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                               (Originally aired: 03-13-00)

                                  DOM SERAFINI


                        Founder / Editor in Chief


                          VideoAge’s first cover, from September 1981


                                   The image “http://www.videoageinternational.com/articles/2008/04/images/coverlg.jpg” cannot be displayed, because it contains errors.

                 Video Age International  Magazine




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        Dom Serafini - Air date: 03-13-00 - DOM SERAFINI





Dom (Domenico) Serafini

From Wikipedia, the free encyclopedia




[edit] Early life and move to New York

Dom (Domenico) Serafini was born in 1949 in the Italian fishing village and resort town of Giulianova. At the age of 18 he moved to New York, to study color televisin, which had fascinated him since the age of 14. In New York he first lived with his aunt Yole in a New York City suburb on Long Island. In New York, Serafini worked as a corrispondent for JCE Publications of Milan, Italy, while attending Empire State College at night. In 1971 Serafini expanded his contributions as a freelancer to a local newspaper, and eventually started working with large, international journals, like RadioWorld, and Videography, always writing about television. In 1977, Serafini became the Italian co-ordinator of the American magazine Consumer Electronics. Previously, in 1976 he had helped co-found for JCE publications' Millecanali, Italy's first professional television magazine. In 1978, he was appointed international editor of TV/Radio Age magazine.

[edit] VideoAge and his breakthrough to L.A.

In 1981, with the support of the American, Italian, French and Brazilian TV industries Serafini launched a professional TV trade magazine called VideoAge International. In 1982, Serafini introduced to the television industry the concept of "Market Dailies" (i.e., Daily publications published only during TV trade shows). Subsequently, he launched publications such as GameShow Magazine, for US consumers; TV Pro, France's first TV trade publication; TV Era, Latin America's first TV trade publication, and, in Italy, "Baseball Magazine," none of which succeeded. In 1983 he opened VideoAge's editorial office in Los Angeles. In 1988, VideoAge's New York editorial offices moved from its original East [[51st Street]] location to the present East 75th street location, which happened to be Andy Warhol's former residence. Currently, VideoAge is the only professional TV trade publication that doesn't require the use of sales people. However, VideoAge takes pride of its editorial staff.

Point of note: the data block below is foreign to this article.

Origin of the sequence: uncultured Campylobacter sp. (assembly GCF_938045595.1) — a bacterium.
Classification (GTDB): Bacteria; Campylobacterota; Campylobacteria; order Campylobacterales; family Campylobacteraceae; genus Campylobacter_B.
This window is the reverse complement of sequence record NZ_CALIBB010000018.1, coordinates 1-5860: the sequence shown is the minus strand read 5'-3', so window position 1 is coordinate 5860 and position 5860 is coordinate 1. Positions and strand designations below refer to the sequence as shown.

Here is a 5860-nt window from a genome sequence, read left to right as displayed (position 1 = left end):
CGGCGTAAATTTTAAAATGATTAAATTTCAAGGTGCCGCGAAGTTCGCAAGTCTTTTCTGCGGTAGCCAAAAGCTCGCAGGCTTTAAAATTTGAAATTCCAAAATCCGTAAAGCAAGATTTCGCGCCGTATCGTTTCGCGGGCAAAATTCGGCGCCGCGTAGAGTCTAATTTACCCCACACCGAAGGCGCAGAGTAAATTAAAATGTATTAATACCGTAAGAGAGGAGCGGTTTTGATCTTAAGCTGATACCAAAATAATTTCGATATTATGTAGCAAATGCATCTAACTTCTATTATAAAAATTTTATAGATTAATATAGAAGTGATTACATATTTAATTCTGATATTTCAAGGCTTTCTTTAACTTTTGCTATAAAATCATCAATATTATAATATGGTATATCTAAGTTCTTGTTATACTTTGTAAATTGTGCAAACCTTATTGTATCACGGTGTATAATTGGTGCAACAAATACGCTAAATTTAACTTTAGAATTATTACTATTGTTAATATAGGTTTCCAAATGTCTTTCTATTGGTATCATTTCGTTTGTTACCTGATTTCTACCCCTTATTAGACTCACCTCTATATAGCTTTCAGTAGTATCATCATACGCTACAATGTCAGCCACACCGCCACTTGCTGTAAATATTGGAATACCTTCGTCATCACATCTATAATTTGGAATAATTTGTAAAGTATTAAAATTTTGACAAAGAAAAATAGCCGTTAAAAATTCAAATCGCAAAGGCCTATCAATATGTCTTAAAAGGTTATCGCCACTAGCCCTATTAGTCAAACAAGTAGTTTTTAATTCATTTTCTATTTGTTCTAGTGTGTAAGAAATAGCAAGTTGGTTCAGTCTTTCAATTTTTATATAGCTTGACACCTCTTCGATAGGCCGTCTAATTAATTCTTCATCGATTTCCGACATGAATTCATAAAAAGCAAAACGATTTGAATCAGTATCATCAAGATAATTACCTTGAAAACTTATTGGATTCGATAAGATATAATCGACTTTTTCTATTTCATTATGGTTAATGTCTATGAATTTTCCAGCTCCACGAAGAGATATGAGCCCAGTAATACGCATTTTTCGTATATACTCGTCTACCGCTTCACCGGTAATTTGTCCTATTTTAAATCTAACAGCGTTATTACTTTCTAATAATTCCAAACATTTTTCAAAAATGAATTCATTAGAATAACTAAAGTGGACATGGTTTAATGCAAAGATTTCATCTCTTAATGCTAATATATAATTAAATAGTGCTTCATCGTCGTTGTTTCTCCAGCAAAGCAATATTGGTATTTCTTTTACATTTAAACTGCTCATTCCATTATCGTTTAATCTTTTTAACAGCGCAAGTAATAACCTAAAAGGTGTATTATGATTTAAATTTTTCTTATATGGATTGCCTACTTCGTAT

[edit] Published works:

  • Television Via Internet
  • AbruzzoAmerica (With Collaboration of Generoso D'Agnese)
  • Veltroni and I
  • The Ten Commandments for the TV of the future
  • "O Sole Mio" It's Now or Never
  • History of Television

[edit] Political involvement and recent developments

From 2001 to 2005, Serafini was an official advisor to the Italian Ministry of Communication. In 2006, Serafini ran to represent Italians expatriates in North America in the Italian Senate by co-founding an independent party. Although he lost, he put up a formidable fight, finishing third in most areas. Currently he writes about politics and television for several Italian, Canadian and American weekly and daily publications.

[edit] Trivia

  • Dom Serafini is an avid soccer fan, and his favorite team is from his homwtown, Giulianova Calcio. When following the Serie A league, he roots for A. C. Milan.
  • Dom Serafini's favorite dish is pasta with crab meat.
  • He has a passion for gardening, and is often found during weekends in the backyard of his Manhattan home, tending to various plants.

[edit] Sources

www.domserafini.com www.videoage.org


Video Age Logo
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An Aniversary That Celebrates An Industry

In September, VideoAge celebrates its 25th anniversary.

Now, one could ask, “What's so special?” Hundreds of magazines celebrate their silver and gold anniversaries every year.

VideoAge, however, is unique for several reasons, and this anniversary is special because it celebrates and industry and three generations of executives.

Video Age First Cover
VideoAge’s first cover, from September 1981

First of all it is the only publication in its field (television trade, that is) without a sales force.

Second, it is the publication that introduced the concept of market dailies to the TV industry.

Thirdly, VideoAge was basically conceived by the TV industry itself, which decided to support Italian-born Dom Serafini in the launching of a new trade publication starting in New York and, later, with offices in London, U.K., Los Angeles and Milan, Italy.

Finally, it has remained independent amidst a wave of big media consolidations.

When VideoAge was born, the sector had five publications: Variety, The Hollywood Reporter, Broadcasting, TV/Radio Age and, in the U.K., TV World. Both TV/Radio Age and TV World were closed in the late ’80s. Today, the television trade counts at least 10 publications that cover all aspects of television, especially international TV. In addition, there are many more which cover specialized TV fields such as mobile video, Internet-TV, cable and/or satellite TV.

However, whereas, in the early ’90s TV trade magazines could count on a client base of 500 companies, today the sector survives on some 80 TV production and distribution companies.

Of course, VideoAge must be doing something right, useful and necessary, as it has been at it for the past 25 years. But, it has been a challenge –– an evolving challenge: editorially, graphically, technologically and sales wise, without counting all the related TV industry’s upheavals.